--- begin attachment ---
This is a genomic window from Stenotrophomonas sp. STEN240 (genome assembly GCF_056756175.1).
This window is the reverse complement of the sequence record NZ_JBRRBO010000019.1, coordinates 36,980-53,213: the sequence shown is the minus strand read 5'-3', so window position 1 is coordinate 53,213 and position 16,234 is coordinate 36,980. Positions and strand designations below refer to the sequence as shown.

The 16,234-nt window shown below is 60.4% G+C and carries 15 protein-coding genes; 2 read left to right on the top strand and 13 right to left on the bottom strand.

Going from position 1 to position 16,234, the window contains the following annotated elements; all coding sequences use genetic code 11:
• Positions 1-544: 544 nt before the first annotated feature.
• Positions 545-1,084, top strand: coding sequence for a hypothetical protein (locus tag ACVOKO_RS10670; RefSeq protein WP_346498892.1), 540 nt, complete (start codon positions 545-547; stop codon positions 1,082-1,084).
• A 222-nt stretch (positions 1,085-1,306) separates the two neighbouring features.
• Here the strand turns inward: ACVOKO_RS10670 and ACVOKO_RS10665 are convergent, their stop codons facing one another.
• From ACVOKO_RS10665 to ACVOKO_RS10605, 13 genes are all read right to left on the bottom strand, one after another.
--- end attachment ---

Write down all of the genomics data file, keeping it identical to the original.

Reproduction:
This is a genomic window from Stenotrophomonas sp. STEN240 (genome assembly GCF_056756175.1).
This window is the reverse complement of the sequence record NZ_JBRRBO010000019.1, coordinates 36,980-53,213: the sequence shown is the minus strand read 5'-3', so window position 1 is coordinate 53,213 and position 16,234 is coordinate 36,980. Positions and strand designations below refer to the sequence as shown.

The 16,234-nt window shown below is 60.4% G+C and carries 15 protein-coding genes; 2 read left to right on the top strand and 13 right to left on the bottom strand.

Going from position 1 to position 16,234, the window contains the following annotated elements; all coding sequences use genetic code 11:
• Positions 1-544: 544 nt before the first annotated feature.
• Positions 545-1,084, top strand: coding sequence for a hypothetical protein (locus tag ACVOKO_RS10670; RefSeq protein WP_346498892.1), 540 nt, complete (start codon positions 545-547; stop codon positions 1,082-1,084).
• A 222-nt stretch (positions 1,085-1,306) separates the two neighbouring features.
• Here the strand turns inward: ACVOKO_RS10670 and ACVOKO_RS10665 are convergent, their stop codons facing one another.
• From ACVOKO_RS10665 to ACVOKO_RS10605, 13 genes are all read right to left on the bottom strand, one after another.